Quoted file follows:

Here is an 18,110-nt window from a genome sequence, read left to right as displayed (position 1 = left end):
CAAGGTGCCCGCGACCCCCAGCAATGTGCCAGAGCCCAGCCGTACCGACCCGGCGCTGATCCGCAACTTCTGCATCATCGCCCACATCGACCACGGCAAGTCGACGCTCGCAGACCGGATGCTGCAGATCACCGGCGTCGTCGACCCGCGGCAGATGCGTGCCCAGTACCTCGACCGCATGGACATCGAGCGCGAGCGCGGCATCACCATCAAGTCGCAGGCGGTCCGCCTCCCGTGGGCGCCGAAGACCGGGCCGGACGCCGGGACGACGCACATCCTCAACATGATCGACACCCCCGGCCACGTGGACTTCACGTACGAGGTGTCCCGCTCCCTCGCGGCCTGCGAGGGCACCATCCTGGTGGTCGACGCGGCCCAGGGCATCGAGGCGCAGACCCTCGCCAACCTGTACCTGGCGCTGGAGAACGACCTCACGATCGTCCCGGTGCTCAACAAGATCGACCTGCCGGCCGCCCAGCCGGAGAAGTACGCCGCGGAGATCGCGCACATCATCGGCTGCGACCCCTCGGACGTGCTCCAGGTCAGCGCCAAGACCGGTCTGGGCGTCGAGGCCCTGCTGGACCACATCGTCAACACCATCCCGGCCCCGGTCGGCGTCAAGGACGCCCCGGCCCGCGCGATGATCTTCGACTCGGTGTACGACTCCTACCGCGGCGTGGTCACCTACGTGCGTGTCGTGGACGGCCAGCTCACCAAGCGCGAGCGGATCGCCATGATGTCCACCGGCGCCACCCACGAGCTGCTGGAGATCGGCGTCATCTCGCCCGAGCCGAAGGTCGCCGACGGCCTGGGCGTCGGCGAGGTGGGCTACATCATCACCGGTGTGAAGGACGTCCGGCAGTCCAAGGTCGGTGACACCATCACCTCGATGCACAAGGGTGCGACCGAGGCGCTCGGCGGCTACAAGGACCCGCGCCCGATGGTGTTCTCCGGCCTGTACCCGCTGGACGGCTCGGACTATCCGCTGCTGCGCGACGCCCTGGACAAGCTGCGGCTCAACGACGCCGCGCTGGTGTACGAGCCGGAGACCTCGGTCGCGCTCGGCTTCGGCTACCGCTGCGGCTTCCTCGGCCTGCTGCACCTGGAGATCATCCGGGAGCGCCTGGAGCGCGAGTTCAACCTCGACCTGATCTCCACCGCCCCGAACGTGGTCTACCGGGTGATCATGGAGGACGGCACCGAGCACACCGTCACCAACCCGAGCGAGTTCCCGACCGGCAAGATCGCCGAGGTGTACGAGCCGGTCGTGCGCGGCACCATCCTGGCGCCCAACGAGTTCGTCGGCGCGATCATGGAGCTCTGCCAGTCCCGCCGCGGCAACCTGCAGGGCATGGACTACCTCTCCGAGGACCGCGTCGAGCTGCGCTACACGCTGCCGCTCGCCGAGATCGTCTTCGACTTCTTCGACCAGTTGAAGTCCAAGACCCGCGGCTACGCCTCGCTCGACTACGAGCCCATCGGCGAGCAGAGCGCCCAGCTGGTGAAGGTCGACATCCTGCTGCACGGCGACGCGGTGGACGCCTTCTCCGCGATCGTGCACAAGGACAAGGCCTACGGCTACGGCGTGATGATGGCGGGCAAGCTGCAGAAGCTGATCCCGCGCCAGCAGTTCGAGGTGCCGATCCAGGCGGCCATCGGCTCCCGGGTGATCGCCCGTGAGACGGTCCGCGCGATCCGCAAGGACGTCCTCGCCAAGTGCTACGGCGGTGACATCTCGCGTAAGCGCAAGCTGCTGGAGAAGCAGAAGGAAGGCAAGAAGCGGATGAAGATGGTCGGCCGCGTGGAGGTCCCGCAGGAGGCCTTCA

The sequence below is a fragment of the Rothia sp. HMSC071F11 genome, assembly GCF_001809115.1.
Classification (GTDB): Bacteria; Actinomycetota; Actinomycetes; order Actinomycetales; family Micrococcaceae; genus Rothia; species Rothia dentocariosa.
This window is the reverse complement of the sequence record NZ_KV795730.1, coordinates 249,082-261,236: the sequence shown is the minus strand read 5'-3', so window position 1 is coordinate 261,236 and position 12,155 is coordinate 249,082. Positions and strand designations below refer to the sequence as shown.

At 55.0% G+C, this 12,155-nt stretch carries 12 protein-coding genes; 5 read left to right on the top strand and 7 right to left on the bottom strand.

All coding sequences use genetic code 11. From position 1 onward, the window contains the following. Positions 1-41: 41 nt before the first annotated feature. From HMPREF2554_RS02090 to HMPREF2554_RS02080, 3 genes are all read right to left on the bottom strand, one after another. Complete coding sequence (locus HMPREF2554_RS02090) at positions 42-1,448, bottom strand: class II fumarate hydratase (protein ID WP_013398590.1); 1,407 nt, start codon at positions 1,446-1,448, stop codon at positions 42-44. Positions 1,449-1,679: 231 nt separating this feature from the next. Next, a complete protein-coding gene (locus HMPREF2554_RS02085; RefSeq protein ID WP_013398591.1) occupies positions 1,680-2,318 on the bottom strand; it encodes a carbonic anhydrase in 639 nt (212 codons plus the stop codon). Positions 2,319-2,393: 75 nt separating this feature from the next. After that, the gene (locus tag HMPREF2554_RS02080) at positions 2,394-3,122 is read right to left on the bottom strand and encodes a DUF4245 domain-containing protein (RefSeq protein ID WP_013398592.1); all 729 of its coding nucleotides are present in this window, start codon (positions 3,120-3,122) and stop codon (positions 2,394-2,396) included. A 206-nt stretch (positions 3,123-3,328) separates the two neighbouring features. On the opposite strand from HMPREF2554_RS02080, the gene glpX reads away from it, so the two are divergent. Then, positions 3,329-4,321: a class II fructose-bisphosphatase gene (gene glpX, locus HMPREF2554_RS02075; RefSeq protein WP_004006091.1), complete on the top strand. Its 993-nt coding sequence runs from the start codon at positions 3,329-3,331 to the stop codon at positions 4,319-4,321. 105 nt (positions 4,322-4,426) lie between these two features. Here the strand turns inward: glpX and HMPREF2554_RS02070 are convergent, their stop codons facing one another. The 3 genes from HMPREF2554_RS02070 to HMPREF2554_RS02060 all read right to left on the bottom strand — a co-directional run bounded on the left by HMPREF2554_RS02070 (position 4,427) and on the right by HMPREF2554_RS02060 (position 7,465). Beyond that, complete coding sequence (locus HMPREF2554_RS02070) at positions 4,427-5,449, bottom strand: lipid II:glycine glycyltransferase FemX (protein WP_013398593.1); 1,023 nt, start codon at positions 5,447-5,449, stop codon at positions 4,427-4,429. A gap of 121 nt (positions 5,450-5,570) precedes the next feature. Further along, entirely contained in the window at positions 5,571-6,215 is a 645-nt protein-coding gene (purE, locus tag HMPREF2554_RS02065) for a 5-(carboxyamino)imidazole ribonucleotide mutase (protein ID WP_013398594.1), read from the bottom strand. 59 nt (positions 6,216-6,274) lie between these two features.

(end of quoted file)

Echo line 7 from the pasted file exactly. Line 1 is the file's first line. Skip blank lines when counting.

All coding sequences use genetic code 11. From position 1 onward, the window contains the following. Positions 1-41: 41 nt before the first annotated feature. From HMPREF2554_RS02090 to HMPREF2554_RS02080, 3 genes are all read right to left on the bottom strand, one after another. Complete coding sequence (locus HMPREF2554_RS02090) at positions 42-1,448, bottom strand: class II fumarate hydratase (protein ID WP_013398590.1); 1,407 nt, start codon at positions 1,446-1,448, stop codon at positions 42-44. Positions 1,449-1,679: 231 nt separating this feature from the next. Next, a complete protein-coding gene (locus HMPREF2554_RS02085; RefSeq protein ID WP_013398591.1) occupies positions 1,680-2,318 on the bottom strand; it encodes a carbonic anhydrase in 639 nt (212 codons plus the stop codon). Positions 2,319-2,393: 75 nt separating this feature from the next. After that, the gene (locus tag HMPREF2554_RS02080) at positions 2,394-3,122 is read right to left on the bottom strand and encodes a DUF4245 domain-containing protein (RefSeq protein ID WP_013398592.1); all 729 of its coding nucleotides are present in this window, start codon (positions 3,120-3,122) and stop codon (positions 2,394-2,396) included. A 206-nt stretch (positions 3,123-3,328) separates the two neighbouring features. On the opposite strand from HMPREF2554_RS02080, the gene glpX reads away from it, so the two are divergent. Then, positions 3,329-4,321: a class II fructose-bisphosphatase gene (gene glpX, locus HMPREF2554_RS02075; RefSeq protein WP_004006091.1), complete on the top strand. Its 993-nt coding sequence runs from the start codon at positions 3,329-3,331 to the stop codon at positions 4,319-4,321. 105 nt (positions 4,322-4,426) lie between these two features. Here the strand turns inward: glpX and HMPREF2554_RS02070 are convergent, their stop codons facing one another. The 3 genes from HMPREF2554_RS02070 to HMPREF2554_RS02060 all read right to left on the bottom strand — a co-directional run bounded on the left by HMPREF2554_RS02070 (position 4,427) and on the right by HMPREF2554_RS02060 (position 7,465). Beyond that, complete coding sequence (locus HMPREF2554_RS02070) at positions 4,427-5,449, bottom strand: lipid II:glycine glycyltransferase FemX (protein WP_013398593.1); 1,023 nt, start codon at positions 5,447-5,449, stop codon at positions 4,427-4,429. A gap of 121 nt (positions 5,450-5,570) precedes the next feature. Further along, entirely contained in the window at positions 5,571-6,215 is a 645-nt protein-coding gene (purE, locus tag HMPREF2554_RS02065) for a 5-(carboxyamino)imidazole ribonucleotide mutase (protein ID WP_013398594.1), read from the bottom strand. 59 nt (positions 6,216-6,274) lie between these two features.